A tiny parasite is threatening further damage to an already hurting catfish industry. Transmitted by the American white pelican, the trematode species Bolbophorus confusus is an internal parasite that can kill young catfish and fingerlings.
“It's a widespread problem, but it's not on every single farm in every single pond,” says David Wise, a researcher at the Thad Cochran National Warmwater Aquaculture Center in Stoneville, Miss. The severity of infestation appears to depend on the availability of the parasite's preferred hosts — the American white pelican and the ram's horn snail.
According to Wise, the trematode parasite lives as an adult in the pelican, which sheds the trematode's eggs infecting any snails present in the pond. From there, the parasite is able to penetrate the skin of the catfish, which can then be eaten by pelicans, continuing the trematode's life cycle.
Originally identified about 40 years ago in a trout species in Montana, the parasite was first found in catfish in Louisiana in the mid-1990s, and was documented in the Mississippi-Arkansas Delta in the summer of 1999.
“While controlling pelican populations is easier said than done, it's important to do the best you can to keep them off your farm,” says Wise. Catfish producers must also try to control snails through weed management, because weeds provide a habitat for snails. In fact, controlling snail populations seems to be the best line of defense currently available to producers.
Available control treatments include hydrated lime using a 50-pound bag to cover about 75 feet of levee, or lime slurry at a rate of four pounds per gallon, or 20 gallons per 100 feet of levee. In both cases, it is recommended producers concentrate the lime in the pond margins, because that's where the snails likely are located.
“With a dry powder application of lime, it is very important to wear a respirator mask to keep it out of your lungs,” says Wise. “The lime slurry is a little more difficult to put out, and may have to be put out in bulk. That could limit its availability because you may not have companies in your area that truck it in by the large load.”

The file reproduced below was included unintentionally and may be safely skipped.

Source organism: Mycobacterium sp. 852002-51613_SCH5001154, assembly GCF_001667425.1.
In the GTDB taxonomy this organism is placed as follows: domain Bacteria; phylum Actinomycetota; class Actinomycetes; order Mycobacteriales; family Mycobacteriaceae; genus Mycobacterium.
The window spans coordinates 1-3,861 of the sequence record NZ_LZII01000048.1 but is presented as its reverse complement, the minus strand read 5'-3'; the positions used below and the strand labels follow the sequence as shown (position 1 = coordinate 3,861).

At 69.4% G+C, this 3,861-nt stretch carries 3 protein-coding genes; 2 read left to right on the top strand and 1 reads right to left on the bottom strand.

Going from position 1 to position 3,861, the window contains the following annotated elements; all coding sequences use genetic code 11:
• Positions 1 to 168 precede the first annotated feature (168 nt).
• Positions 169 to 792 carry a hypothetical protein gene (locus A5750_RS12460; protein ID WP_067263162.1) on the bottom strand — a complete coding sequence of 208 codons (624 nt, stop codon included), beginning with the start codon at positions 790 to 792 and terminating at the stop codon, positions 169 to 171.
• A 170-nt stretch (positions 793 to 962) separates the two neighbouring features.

A treatment that's easier to put out, is a little cheaper, and more convenient is copper sulfate, but it may be toxic to blooms, he says. For those growers that choose to apply copper sulfate, Wise recommends a rate of 10 pounds copper (Cu) and one pound of citric acid per 60 gallons of water spread over 250 feet of pond shore.
The probable long-term solution, Wise says, is biological control using either black carp or red ear sunfish.
Before beginning any treatment regimen, however, growers are advised to assess each pond's potential for infection by the catfish parasite. Risk factors to consider include location of the farm, pond structure, water grass population, weed density and pelican population history.
“Basically, stay on top of the situation,” says Wise. “Sample ponds for snail numbers before treatment. Check the transmission rate in sentinel fish, and then check snail numbers and transmission rates again seven days after treatment. Don't just treat a pond without evaluating that pond.”
Wise recommends beginning control treatments if the following conditions exist, in decreasing order of priority: ponds with active infection, ponds with past history of pelican pressure, ponds feeding poorly with snails present, ponds with high numbers of snails present, or ponds with no evidence of infection and a low number of snails. The last situation, he says, is simply a matter of treating for piece of mind.
Those producers interested in initiating a bird dispersal program are urged to contact USDA's Wildlife Services at 662-325-3014.